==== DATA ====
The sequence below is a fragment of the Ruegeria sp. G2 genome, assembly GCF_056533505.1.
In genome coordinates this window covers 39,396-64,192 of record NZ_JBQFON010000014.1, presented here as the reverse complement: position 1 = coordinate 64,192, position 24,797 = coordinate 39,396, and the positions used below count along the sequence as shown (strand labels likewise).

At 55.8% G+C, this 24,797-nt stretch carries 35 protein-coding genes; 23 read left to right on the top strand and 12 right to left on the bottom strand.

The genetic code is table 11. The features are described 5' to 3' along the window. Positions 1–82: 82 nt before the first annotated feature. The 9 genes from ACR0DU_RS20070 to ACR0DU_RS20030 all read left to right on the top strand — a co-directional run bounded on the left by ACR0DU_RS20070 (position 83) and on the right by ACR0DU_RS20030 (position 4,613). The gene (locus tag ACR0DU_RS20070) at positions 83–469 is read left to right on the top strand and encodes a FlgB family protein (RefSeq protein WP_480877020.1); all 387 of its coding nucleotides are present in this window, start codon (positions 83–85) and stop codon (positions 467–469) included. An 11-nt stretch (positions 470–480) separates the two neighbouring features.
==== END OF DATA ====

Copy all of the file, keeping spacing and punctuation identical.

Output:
The sequence below is a fragment of the Ruegeria sp. G2 genome, assembly GCF_056533505.1.
In genome coordinates this window covers 39,396-64,192 of record NZ_JBQFON010000014.1, presented here as the reverse complement: position 1 = coordinate 64,192, position 24,797 = coordinate 39,396, and the positions used below count along the sequence as shown (strand labels likewise).

At 55.8% G+C, this 24,797-nt stretch carries 35 protein-coding genes; 23 read left to right on the top strand and 12 right to left on the bottom strand.

The genetic code is table 11. The features are described 5' to 3' along the window. Positions 1–82: 82 nt before the first annotated feature. The 9 genes from ACR0DU_RS20070 to ACR0DU_RS20030 all read left to right on the top strand — a co-directional run bounded on the left by ACR0DU_RS20070 (position 83) and on the right by ACR0DU_RS20030 (position 4,613). The gene (locus tag ACR0DU_RS20070) at positions 83–469 is read left to right on the top strand and encodes a FlgB family protein (RefSeq protein WP_480877020.1); all 387 of its coding nucleotides are present in this window, start codon (positions 83–85) and stop codon (positions 467–469) included. An 11-nt stretch (positions 470–480) separates the two neighbouring features.